Understanding why Fire Fighting Foams can Fail

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As recommended by international standards such as NFPA 11: 2016 and BS EN 13565-2:2009, Fire Fighting Foam Concentrates should be inspected and tested at least annually by a certified laboratory, as part of your fire fighting Foam maintenance programme.

Modern, high quality Foam concentrates are incredibly stable, and are excellent candidates for long-term storage with minimal or no effects on performance. Most Foam concentrates offer a shelf life of up to ten years when stored in the correct conditions. However, the performance of a Fire Fighting Foam can be compromised by many different factors which include; dilution, contamination, extremes of temperature and system failure.

During the Foam testing process, nine different attributes of the Foam are looked at and tested against different International Standards.  Fire Fighting Foams can fail these tests for a number of different reasons. Understanding how and why a Foam deteriorates and degrades, can help you not only better maintain and protect your product; but also help prevent any failures in the future as well. 

Dilution & Contamination

Dilution is one of the most common reasons for test failure.  For example, if a tank is not properly insulated, water can penetrate it, potentially diluting the Foam concentrate and altering its characteristics, which could ultimately reduce its fire fighting ability. To avoid any contamination or dilution, ensuring you have a properly designed storage system which utilises isolation and backflow prevention valves is essential, as these valves are specially designed to avoid inadvertent liquid spoliation.

Another common mistake, which can result in the failure of a Foam during testing, is the mixing together of incompatible firefighting Foams or different brands of Foam.

NFPA 11 standards recommend that two different types of Foam should not be mixed together in storage.  Each manufacturer has its own formulation and mixing different formulations together could lead to chemical reactions to occur, which in turn could affect the Foam’s integrity and effectiveness.  For example, if an Alcohol-Resistant Foam was mixed with a freeze protected Foam Concentrate, it is likely to alter the polymer in the solutions, which could result in a massive reduction in the Foam’s overall effectiveness and performance.  It could also plug the proportioning hole and prevent the Foam Concentrate from mixing with the water supply correctly.

Temperature Control

In addition to contamination and dilution, the temperature at which the Foam is stored at is also hugely important. Each manufacturer issues guidelines and recommendations for storage temperatures based on their individual formulations.  Failing to follow these guidelines can have an adverse effect on the Foam, reducing is overall lifespan.

Both, excess heat as well as severe drops in temperature can cause many issues for Fire Fighting Foams.  Like mixing different concentrates, heat can also cause reactions to occur within the Foam, forcing some ingredients to break down or separate.  For example, if the surfactant in a Foam breaks down, it could massively decrease the Foam’s performance in an emergency.  Care should also be taken to avoid any possible freezing of the Foam as constant freezing and thawing may have negative effects on Foam Concentrates.  Although, many manufacturers claim there’s no loss in performance in their products after freezing, we’d always recommend either stocking a Low Freeze Foam (LF) or routinely carrying out inspections after each thawing process to ensure no separation has taken place.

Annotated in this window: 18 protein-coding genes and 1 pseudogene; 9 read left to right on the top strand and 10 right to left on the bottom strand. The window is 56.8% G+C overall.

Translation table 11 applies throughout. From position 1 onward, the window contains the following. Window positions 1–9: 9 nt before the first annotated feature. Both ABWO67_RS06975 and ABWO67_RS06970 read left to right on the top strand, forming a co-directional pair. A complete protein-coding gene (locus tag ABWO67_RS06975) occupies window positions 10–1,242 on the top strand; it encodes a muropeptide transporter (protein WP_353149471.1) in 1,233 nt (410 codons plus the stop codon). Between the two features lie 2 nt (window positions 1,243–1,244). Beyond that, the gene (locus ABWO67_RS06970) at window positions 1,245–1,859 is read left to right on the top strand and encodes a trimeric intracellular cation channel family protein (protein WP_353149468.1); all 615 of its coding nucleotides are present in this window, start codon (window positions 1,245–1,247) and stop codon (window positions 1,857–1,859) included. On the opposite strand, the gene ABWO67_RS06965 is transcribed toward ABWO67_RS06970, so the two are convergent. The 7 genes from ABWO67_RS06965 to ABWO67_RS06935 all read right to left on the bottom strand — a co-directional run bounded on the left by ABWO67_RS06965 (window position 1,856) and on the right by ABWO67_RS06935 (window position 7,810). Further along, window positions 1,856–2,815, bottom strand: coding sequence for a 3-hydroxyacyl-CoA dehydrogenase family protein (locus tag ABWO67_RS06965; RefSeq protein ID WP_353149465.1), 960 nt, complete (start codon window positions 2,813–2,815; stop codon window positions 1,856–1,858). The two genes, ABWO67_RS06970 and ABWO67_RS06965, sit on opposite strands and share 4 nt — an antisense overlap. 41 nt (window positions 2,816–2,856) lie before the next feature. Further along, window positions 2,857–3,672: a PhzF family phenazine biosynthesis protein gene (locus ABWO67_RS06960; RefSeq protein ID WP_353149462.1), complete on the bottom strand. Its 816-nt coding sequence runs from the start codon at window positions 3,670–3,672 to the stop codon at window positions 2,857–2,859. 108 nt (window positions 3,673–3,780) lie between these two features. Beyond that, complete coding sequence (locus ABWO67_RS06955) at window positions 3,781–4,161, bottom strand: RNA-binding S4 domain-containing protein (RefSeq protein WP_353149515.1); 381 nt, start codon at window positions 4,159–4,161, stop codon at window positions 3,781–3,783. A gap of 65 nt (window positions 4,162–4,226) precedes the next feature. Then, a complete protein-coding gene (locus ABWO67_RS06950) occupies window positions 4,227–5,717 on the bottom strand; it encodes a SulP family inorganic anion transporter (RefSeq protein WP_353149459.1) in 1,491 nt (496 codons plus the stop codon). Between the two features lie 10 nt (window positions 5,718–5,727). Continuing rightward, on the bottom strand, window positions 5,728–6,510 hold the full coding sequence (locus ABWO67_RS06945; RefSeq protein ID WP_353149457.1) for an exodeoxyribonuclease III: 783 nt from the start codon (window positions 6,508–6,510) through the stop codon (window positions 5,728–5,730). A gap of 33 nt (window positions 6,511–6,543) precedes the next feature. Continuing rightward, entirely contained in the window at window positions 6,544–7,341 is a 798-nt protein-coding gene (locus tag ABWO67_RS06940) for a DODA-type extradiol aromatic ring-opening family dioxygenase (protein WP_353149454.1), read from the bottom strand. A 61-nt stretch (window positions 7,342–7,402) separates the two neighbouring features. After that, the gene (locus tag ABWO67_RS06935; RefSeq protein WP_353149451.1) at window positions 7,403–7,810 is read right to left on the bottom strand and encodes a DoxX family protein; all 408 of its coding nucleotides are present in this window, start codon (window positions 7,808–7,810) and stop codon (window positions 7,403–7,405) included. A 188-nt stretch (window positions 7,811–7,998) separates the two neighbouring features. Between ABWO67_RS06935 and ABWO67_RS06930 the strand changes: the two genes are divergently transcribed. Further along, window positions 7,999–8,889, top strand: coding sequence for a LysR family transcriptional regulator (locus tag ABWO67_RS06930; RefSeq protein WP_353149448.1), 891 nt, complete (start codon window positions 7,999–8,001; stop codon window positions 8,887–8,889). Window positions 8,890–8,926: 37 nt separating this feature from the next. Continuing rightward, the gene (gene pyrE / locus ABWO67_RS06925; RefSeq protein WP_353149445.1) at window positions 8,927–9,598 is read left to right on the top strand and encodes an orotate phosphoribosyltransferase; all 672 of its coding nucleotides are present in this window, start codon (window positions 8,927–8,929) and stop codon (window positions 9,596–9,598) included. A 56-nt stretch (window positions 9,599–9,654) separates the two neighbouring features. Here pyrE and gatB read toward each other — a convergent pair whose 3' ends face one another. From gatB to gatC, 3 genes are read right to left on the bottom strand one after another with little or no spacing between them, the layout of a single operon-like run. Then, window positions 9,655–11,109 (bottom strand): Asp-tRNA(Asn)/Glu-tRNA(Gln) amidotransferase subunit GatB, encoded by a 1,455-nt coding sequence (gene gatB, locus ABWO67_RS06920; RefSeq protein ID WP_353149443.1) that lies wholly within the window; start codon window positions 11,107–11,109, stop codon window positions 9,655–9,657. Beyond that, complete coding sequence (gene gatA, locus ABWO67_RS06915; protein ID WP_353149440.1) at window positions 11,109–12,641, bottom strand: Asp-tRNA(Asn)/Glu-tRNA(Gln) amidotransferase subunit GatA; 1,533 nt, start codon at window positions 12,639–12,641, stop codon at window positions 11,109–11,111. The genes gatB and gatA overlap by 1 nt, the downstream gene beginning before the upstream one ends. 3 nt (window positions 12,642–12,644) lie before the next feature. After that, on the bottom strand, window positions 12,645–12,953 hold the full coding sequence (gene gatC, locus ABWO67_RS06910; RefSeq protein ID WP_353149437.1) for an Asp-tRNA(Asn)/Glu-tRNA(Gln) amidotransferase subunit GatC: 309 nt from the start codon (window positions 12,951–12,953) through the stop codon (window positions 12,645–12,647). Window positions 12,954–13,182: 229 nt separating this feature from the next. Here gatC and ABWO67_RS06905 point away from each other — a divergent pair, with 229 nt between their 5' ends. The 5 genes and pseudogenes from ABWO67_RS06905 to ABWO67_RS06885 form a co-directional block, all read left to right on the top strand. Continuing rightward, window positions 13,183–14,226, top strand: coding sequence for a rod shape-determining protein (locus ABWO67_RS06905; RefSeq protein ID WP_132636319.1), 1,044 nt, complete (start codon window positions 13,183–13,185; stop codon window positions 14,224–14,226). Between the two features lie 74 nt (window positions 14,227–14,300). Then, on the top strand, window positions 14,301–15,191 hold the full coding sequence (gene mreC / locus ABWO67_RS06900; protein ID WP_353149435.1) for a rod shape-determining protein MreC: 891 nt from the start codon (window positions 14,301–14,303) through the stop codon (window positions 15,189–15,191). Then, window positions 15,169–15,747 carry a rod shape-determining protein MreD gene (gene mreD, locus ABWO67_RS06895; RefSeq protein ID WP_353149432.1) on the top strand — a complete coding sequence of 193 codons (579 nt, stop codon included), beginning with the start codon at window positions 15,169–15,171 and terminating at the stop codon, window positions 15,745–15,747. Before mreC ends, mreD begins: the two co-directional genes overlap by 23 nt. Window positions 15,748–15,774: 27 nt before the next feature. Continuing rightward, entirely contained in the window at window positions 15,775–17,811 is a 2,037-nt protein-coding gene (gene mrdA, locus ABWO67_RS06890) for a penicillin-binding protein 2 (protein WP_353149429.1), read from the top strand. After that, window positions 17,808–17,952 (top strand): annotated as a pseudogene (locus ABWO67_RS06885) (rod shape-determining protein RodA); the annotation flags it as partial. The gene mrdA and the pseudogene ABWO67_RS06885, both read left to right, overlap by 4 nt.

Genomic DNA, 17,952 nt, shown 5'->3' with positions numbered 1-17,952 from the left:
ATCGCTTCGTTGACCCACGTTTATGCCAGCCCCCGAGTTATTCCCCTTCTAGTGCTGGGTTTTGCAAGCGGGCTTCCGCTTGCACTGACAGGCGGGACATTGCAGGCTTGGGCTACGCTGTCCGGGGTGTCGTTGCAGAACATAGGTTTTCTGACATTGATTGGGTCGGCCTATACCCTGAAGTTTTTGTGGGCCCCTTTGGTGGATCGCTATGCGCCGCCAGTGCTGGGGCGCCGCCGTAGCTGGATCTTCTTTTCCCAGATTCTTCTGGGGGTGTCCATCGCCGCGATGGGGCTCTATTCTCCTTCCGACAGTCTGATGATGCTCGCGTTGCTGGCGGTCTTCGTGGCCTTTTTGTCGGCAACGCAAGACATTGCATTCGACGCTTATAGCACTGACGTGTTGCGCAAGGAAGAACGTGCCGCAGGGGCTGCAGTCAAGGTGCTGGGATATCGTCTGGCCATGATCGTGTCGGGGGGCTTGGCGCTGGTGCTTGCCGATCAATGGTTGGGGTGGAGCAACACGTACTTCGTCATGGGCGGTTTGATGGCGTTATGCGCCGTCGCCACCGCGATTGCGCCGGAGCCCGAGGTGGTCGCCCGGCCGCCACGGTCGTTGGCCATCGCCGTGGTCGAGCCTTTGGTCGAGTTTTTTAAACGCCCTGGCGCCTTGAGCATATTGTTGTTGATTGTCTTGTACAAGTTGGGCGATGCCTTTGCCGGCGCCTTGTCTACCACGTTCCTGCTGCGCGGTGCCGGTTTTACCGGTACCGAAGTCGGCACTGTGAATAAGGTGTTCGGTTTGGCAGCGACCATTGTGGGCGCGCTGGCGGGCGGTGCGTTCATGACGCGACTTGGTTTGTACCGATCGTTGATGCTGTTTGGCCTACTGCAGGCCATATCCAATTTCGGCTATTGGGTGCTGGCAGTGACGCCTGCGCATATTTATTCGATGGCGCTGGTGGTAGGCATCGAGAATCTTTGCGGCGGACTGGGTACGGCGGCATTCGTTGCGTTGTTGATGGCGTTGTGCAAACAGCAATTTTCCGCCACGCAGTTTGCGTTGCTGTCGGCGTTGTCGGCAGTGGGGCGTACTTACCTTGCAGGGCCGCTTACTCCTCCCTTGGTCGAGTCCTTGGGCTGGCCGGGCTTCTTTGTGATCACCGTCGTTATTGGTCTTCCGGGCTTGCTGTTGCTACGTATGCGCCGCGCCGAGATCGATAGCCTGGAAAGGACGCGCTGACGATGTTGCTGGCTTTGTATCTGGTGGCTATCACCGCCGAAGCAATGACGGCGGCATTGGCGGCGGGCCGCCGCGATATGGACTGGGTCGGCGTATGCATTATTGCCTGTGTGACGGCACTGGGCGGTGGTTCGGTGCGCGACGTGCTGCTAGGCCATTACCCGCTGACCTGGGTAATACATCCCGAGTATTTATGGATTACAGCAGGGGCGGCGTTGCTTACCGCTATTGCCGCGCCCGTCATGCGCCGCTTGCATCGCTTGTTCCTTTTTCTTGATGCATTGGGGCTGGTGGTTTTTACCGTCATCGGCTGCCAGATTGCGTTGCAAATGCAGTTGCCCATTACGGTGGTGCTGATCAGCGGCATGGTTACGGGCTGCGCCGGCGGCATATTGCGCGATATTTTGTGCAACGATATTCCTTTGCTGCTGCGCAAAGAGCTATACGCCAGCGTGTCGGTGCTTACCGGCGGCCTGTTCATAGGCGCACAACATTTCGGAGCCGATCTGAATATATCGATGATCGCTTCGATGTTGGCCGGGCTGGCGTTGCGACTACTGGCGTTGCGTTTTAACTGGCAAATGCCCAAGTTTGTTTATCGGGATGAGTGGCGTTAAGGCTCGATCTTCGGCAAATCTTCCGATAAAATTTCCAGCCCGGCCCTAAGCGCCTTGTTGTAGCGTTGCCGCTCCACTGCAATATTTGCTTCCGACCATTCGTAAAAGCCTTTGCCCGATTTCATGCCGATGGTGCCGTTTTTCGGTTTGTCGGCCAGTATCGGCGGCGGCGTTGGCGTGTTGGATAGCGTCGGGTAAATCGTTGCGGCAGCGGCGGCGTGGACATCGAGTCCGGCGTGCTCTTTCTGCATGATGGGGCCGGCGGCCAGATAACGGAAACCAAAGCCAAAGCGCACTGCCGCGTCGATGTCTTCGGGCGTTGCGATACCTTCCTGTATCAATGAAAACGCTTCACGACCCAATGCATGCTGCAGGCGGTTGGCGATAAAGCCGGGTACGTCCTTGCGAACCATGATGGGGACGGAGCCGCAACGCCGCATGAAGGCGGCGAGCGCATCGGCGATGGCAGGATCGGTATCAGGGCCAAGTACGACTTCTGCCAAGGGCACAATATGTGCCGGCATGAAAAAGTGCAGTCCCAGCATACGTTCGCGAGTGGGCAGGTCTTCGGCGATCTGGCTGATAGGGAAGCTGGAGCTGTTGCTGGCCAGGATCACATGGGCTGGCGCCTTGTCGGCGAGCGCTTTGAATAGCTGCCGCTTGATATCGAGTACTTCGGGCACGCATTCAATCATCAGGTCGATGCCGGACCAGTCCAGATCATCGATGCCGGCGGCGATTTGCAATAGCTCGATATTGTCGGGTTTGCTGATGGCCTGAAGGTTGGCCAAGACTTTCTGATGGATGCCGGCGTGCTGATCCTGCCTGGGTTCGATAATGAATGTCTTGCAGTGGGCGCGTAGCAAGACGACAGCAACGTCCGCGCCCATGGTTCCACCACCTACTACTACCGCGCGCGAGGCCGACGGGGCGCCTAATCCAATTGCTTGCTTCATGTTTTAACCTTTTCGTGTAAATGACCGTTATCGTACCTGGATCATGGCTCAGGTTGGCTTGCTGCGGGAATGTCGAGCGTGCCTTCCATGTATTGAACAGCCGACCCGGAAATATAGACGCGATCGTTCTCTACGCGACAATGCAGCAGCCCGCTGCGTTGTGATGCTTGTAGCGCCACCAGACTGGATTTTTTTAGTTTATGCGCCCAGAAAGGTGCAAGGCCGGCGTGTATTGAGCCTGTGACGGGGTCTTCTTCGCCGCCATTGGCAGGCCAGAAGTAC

Effective Sampling

Lastly, it’s hugely important to ensure that any Foam sample being tested is representative of the storage tank as a whole. If a Foam Concentrate is contaminated or degraded, samples taken from the top and bottom of a storage tank are likely to have vastly different physical properties. In this instance, it’s recommend that two individual samples are taken, one from the bottom of the tank and one from the top. Alternatively, if only one sample can be taken, it’s important to circulate the tank and obtain a composite sample. An inability to obtain an effective sample can cause delays and failures during the testing, so it’s important to follow sampling instructions and complete the specified steps when sampling Foam.

Got questions?

Oil Technics (Fire Fighting Products) Ltd., operates an independent Foam Testing Laboratory which offers comprehensive Foam Testing services as well as the supply of field Foam Test Kits and Equipment.

In addition, our website www.foamtesting.com has extensive online resources, including guides for how to take your Foams, FAQs and example Foam Test Reports etc.  Our dedicated laboratory team are also always available to answer any queries you may have.

For more information about any of our Fire Fighting products or Foam Testing Services, please visit our website: www.foamtesting.com or call our team on:  +44 (0) 1561 361515


 

Disclaimer:
Whilst every effort has been made to ensure the information presented above was correct at time of publication, Oil Technics (Fire Fighting Products) Ltd., does not assume any liability to any party for any errors or omissions. The above information is supplied for guidance only and is without guarantee. Any opinions expressed in this document are not necessarily those of the Company and are not for onward publication without consent.